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Am J Epidemiol. 1984 Apr;119(4):541-53.

Blood pressure during the first five years of life: relation to ethnic group (black or white) and to parental hypertension.


Blood pressure was measured in 392 healthy, full-term, appropriate-weight infants and was measured again at 6, 15, 24, 36, 48, and 60 months of age. Systolic pressure rose from birth to six months of age, remained at a plateau until 15 months of age, and from 24 to 60 months rose an average of 1 mmHg per year. Diastolic pressure rose from birth to 24 months but showed little change from 24 to 60 months. The correlation of systolic with diastolic pressure decreased seriatim from birth to 60 months. Blood pressure did not vary as a function of ethnic group, sex, or socioeconomic status during the first five years of life. The association of body size with blood pressure was no more than modest during this period, but seemed to be closer for females than for males. A closer child-parent association was found for heart rate than for blood pressure. The child's heart rate was inversely associated with the parent's blood pressure although the child's blood pressure was not associated with the parent's pressure. During the first five years of life, a low heart rate may be a more significant risk factor for adult hypertension than elevated blood pressure.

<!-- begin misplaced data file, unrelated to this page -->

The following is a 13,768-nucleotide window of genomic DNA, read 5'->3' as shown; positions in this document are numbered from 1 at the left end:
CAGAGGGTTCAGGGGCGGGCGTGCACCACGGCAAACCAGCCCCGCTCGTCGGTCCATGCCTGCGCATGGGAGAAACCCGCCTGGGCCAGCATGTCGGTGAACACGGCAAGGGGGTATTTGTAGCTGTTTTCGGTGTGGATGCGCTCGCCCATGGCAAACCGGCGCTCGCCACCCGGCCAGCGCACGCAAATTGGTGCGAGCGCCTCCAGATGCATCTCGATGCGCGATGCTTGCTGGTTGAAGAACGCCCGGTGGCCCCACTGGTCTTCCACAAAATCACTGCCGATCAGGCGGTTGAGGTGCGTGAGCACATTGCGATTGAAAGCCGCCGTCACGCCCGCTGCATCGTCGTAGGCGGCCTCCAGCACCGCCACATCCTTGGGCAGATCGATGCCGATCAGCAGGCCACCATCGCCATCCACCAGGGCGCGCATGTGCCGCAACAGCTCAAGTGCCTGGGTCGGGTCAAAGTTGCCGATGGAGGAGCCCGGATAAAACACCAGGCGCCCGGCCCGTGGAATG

[Indexed for MEDLINE]

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